Thomas reports receiving personal fees from Lumme Health Inc. Please see the study for all other authors’ relevant financial disclosures.
A fully automated weight loss program that was implemented in primary care settings produced encouraging results, but the magnitude of benefits varied based on patient engagement, according to a study published in Obesity.
Primary care is where obesity is typically addressed first, but primary care physicians often lack resources to help patients lose weight, according to a press release from The Obesity Society. The resources that are available are often expensive and difficult to access, requiring more frequent clinic visits and adding strain on health care workers.
However, researchers recently found that the Rx Weight Loss (RxWL) program — an online intervention that can be implemented into the routine primary care workflow with no additional in-person counseling — produced an average weight loss of 5.1% — a finding that the researchers deemed “clinically meaningful.”
“Our study shows that primary care clinicians can help their patients seeking to lose weight by providing them with an automated online program based in behavioral science that is very low-cost and does not overburden busy providers,” J. Graham Thomas, PhD, a professor in the department of psychiatry and human behavior at Brown University, said in the release.
For the clinical trial, 16 nurse care managers offered the RxWL program during routine primary care visits to patients aged 18 to 75 years with a BMI of 25 kg/m2 or greater. The program includes three core components: submission of self-monitored weight, activity data and energy intake; 12 weekly online lessons; and automated, personalized feedback.
Patients who were interested in the program received a referral code for the online platform. The final analysis included 464 participants. Among them, 70% were women and 94% were white.
Thomas and colleagues found that patients who took part in the program lost an estimated mean of 5.1% of their initial body weight — much more effective than other e-health obesity treatments, which usually produce a 2.5% loss, according to the researchers. This finding aligns with previous clinical trials evaluating RxWL, in which the program helped 154 primary care patients achieve mean weight losses of 5.8%.
The results are clinically significant because “weight loss of 3% to 5% is recommended to improve cardiovascular risk factors among individuals with obesity,” Thomas and colleagues wrote. If widely implemented, they added, “the public health impact of such an effective, low-cost, easily scalable program could be considerable.”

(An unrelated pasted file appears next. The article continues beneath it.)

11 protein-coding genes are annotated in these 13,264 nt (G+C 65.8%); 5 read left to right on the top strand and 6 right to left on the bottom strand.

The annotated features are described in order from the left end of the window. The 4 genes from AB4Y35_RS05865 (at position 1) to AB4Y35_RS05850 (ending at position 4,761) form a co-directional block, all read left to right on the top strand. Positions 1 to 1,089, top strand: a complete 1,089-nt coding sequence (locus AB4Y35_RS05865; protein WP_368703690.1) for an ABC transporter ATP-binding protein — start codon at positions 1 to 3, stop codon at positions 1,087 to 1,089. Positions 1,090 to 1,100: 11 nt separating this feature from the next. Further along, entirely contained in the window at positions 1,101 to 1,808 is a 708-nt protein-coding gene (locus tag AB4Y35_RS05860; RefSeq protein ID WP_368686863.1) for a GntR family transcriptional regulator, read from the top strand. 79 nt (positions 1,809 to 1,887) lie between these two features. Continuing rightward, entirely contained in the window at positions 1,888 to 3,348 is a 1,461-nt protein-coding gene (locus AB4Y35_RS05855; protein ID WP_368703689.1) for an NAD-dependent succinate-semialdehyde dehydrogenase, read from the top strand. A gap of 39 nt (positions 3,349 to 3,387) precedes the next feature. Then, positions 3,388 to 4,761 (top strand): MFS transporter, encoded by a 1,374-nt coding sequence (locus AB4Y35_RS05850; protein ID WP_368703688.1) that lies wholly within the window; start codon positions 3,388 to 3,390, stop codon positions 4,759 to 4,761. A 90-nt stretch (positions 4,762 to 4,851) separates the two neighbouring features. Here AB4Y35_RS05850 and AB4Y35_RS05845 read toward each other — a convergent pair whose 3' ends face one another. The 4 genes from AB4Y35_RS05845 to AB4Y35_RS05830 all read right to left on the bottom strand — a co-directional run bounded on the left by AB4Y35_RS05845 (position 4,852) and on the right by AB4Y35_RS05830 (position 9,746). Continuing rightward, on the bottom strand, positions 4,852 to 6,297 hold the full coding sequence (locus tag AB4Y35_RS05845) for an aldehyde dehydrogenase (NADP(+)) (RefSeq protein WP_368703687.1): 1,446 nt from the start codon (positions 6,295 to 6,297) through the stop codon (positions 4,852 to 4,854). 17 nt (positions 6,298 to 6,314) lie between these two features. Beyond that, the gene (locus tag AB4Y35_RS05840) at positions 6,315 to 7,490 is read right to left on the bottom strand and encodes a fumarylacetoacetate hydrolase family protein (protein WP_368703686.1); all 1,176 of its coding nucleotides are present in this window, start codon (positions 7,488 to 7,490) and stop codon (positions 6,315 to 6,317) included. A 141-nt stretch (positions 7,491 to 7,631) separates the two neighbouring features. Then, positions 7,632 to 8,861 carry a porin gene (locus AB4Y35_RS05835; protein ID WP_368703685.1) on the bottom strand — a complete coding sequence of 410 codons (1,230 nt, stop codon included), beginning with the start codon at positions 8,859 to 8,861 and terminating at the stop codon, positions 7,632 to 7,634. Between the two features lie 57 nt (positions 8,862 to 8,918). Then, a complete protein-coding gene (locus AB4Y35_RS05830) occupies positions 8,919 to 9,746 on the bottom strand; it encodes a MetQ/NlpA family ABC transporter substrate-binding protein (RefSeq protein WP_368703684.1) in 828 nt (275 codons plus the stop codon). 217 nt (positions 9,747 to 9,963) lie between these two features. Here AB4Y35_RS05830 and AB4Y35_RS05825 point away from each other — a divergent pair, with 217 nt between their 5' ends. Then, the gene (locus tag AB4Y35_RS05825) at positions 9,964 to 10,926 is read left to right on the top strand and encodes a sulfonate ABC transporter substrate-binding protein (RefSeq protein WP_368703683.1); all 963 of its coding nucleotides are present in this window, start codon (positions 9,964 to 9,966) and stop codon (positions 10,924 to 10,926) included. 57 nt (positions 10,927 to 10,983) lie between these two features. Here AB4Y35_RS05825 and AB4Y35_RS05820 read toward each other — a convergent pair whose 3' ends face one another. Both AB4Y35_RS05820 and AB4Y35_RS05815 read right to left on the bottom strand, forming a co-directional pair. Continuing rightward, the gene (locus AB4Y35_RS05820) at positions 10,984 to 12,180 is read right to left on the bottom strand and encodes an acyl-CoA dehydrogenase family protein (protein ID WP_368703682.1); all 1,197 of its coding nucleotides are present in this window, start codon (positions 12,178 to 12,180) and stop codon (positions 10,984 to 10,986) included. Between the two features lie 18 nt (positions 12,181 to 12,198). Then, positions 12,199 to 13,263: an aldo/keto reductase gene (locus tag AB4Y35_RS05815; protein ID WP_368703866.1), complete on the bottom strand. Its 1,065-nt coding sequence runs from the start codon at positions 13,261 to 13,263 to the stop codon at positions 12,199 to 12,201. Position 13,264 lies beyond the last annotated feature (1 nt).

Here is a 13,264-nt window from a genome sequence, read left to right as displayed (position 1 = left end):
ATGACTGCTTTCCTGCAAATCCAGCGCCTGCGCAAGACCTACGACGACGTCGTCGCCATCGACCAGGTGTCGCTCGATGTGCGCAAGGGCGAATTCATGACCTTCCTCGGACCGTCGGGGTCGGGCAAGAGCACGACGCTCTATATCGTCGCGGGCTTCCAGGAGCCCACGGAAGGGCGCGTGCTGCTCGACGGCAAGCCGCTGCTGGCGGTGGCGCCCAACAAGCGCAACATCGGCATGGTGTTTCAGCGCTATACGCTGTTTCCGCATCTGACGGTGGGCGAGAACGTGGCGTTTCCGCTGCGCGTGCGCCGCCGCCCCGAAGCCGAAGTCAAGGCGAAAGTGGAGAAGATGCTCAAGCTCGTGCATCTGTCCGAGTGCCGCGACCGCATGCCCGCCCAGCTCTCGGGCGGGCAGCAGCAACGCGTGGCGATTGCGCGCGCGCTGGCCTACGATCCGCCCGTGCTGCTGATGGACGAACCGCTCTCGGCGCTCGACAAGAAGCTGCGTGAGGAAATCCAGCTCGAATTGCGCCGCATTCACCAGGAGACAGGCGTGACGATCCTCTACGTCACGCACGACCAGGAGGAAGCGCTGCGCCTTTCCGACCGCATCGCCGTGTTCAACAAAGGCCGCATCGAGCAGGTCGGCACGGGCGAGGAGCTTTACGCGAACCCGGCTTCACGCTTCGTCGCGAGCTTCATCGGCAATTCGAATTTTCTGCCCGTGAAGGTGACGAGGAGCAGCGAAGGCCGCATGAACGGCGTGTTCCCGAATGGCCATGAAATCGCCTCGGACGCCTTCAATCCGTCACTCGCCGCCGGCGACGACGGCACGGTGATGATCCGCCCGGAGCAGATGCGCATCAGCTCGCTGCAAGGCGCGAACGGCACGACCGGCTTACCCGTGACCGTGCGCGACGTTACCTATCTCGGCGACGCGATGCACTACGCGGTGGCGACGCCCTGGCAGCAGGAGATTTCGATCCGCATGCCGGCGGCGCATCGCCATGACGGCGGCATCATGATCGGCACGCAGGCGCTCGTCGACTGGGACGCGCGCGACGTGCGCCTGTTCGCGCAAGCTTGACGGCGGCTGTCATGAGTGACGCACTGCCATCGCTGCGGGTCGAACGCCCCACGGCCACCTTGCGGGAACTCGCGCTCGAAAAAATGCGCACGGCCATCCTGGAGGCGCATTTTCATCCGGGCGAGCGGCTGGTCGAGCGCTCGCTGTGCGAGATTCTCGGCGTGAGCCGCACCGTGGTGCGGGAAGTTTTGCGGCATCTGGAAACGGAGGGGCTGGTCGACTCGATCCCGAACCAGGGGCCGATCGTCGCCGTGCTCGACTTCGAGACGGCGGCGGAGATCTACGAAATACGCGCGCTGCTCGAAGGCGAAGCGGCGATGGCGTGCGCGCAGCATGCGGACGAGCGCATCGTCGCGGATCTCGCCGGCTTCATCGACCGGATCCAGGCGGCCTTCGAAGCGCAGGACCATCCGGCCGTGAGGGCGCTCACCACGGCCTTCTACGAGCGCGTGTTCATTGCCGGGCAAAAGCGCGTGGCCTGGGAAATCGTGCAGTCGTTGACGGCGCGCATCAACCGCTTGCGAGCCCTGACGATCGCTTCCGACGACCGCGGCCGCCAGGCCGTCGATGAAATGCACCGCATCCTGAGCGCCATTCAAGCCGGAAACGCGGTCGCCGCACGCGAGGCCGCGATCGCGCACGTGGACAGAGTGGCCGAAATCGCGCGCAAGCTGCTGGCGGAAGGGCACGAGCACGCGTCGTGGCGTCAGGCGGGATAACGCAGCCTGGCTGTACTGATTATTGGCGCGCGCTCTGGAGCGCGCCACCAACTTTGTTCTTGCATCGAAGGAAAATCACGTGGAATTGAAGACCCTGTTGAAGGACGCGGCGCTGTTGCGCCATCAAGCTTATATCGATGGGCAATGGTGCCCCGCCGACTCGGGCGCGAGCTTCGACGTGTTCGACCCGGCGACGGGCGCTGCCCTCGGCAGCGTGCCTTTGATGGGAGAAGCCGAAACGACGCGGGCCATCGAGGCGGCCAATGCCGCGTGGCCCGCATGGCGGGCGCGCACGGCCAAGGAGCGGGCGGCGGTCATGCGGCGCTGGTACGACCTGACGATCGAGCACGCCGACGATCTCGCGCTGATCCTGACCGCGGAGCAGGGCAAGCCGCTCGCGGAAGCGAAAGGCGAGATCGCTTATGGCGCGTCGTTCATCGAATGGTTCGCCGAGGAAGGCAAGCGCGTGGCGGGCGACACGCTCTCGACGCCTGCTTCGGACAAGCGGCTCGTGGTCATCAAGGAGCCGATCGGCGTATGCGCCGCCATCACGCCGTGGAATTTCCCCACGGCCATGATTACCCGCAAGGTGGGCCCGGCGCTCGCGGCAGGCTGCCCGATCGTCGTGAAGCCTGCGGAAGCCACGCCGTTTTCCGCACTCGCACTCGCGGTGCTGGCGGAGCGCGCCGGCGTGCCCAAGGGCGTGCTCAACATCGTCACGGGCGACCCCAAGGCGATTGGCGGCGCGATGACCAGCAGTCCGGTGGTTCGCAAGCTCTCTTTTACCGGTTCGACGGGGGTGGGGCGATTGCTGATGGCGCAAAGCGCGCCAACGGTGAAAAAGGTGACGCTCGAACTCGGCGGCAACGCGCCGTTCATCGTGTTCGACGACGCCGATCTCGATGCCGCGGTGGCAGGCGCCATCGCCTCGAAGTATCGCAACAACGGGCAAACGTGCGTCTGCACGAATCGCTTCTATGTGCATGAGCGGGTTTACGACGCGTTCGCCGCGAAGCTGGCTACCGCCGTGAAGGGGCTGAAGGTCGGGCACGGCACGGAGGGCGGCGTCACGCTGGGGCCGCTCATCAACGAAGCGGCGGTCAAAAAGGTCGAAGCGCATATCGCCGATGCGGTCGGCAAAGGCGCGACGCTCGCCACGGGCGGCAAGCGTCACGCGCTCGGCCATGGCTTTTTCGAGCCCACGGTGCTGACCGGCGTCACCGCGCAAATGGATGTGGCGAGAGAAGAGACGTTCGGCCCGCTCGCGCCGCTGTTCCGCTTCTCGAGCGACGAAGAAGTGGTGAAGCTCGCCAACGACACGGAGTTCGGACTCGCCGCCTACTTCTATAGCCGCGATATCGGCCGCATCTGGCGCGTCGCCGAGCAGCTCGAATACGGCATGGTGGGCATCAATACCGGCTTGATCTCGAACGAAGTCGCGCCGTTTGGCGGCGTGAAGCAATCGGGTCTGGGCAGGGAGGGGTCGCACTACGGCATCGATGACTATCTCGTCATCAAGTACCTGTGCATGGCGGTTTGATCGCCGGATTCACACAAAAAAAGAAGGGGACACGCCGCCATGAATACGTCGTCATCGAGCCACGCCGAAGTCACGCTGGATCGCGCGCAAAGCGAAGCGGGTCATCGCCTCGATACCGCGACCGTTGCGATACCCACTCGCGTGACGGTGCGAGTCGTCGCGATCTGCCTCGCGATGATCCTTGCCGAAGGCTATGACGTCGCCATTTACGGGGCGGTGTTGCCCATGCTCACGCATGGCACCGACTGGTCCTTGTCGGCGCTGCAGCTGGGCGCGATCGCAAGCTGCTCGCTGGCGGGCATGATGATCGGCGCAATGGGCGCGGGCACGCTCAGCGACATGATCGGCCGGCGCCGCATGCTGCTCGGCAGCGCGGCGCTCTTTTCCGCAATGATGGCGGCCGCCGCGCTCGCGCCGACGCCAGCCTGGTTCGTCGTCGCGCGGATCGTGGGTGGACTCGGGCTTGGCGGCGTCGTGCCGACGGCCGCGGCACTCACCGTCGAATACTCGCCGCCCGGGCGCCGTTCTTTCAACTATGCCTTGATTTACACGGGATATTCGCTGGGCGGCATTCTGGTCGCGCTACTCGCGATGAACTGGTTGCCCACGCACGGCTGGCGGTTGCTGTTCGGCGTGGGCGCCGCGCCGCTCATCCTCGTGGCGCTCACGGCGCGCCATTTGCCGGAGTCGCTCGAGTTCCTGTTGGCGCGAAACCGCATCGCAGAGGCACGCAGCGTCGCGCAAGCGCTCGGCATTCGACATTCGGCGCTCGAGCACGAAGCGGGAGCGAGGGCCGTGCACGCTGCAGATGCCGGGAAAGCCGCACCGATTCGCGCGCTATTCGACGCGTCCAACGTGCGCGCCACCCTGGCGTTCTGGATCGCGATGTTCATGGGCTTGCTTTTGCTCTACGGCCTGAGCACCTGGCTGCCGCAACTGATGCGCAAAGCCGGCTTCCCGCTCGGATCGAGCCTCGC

“These weight-loss findings are particularly notable because RxWL is a fully automated program that was pragmatically implemented in primary care, and the weight loss observed here was largely the result of patients’ independent efforts,” the researchers wrote.
Notably, the participants who most actively participated in the program had better outcomes. Participants who consistently submitted their data for all 12 weeks — about 37% — lost more weight than those who submitted infrequently; the former lost about 7.2%, while the latter lost 3.4%. In a similar vein, participants who accessed all 12 online lessons saw nearly double the weight loss of those who did not: 8% vs. 4.2%
Because “greater program engagement was associated with greater weight loss,” the researchers wrote that “efforts are needed to understand barriers to engagement.”
Other benefits of the program, they wrote, is that it “demonstrates good patient acceptability and engagement,” and “is more cost-effective than in-person treatment.”
“Furthermore, whereas many available treatments require regular clinician contact and coaching, the full automation of RxWL substantially reduces burden on the medical team and thereby maximizes scalability in routine care settings,” the researchers wrote.
Although the trial only showed outcomes through 12 weeks, Thomas told Healio that the research team is currently preparing a second article to report on the program’s outcomes through 2 years, “so we’ll soon know more about longer term effectiveness.”
“Regarding the feasibility of implementation at other practices, an important goal of this study was to learn about how to implement a program like this in a large practice network,” Thomas said. “While the program is currently still only available to our research partners, we have learned a lot about clinical integration, and we will be pursuing broader implementation in the future.”